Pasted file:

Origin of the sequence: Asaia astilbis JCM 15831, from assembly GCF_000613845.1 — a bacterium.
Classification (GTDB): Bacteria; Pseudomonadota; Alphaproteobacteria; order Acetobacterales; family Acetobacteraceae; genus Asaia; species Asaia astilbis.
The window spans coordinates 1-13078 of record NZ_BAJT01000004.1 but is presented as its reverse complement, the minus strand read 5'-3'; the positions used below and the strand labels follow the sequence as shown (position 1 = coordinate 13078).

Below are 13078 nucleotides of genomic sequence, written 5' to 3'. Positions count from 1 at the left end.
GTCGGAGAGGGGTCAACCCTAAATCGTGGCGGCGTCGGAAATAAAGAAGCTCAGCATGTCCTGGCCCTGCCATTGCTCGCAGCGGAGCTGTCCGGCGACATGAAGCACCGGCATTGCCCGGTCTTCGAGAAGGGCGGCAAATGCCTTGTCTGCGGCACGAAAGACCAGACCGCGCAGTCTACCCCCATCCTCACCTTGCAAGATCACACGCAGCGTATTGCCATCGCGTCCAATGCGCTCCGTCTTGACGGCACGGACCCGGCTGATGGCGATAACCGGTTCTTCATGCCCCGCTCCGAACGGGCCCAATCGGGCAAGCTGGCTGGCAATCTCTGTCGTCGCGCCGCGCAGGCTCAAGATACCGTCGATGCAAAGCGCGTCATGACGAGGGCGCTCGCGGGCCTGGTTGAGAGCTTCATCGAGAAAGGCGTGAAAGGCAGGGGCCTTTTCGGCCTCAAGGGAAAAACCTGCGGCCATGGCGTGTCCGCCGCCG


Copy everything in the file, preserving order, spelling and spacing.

Origin of the sequence: Asaia astilbis JCM 15831, from assembly GCF_000613845.1 — a bacterium.
Classification (GTDB): Bacteria; Pseudomonadota; Alphaproteobacteria; order Acetobacterales; family Acetobacteraceae; genus Asaia; species Asaia astilbis.
The window spans coordinates 1-13078 of record NZ_BAJT01000004.1 but is presented as its reverse complement, the minus strand read 5'-3'; the positions used below and the strand labels follow the sequence as shown (position 1 = coordinate 13078).

Below are 13078 nucleotides of genomic sequence, written 5' to 3'. Positions count from 1 at the left end.
GTCGGAGAGGGGTCAACCCTAAATCGTGGCGGCGTCGGAAATAAAGAAGCTCAGCATGTCCTGGCCCTGCCATTGCTCGCAGCGGAGCTGTCCGGCGACATGAAGCACCGGCATTGCCCGGTCTTCGAGAAGGGCGGCAAATGCCTTGTCTGCGGCACGAAAGACCAGACCGCGCAGTCTACCCCCATCCTCACCTTGCAAGATCACACGCAGCGTATTGCCATCGCGTCCAATGCGCTCCGTCTTGACGGCACGGACCCGGCTGATGGCGATAACCGGTTCTTCATGCCCCGCTCCGAACGGGCCCAATCGGGCAAGCTGGCTGGCAATCTCTGTCGTCGCGCCGCGCAGGCTCAAGATACCGTCGATGCAAAGCGCGTCATGACGAGGGCGCTCGCGGGCCTGGTTGAGAGCTTCATCGAGAAAGGCGTGAAAGGCAGGGGCCTTTTCGGCCTCAAGGGAAAAACCTGCGGCCATGGCGTGTCCGCCGCCG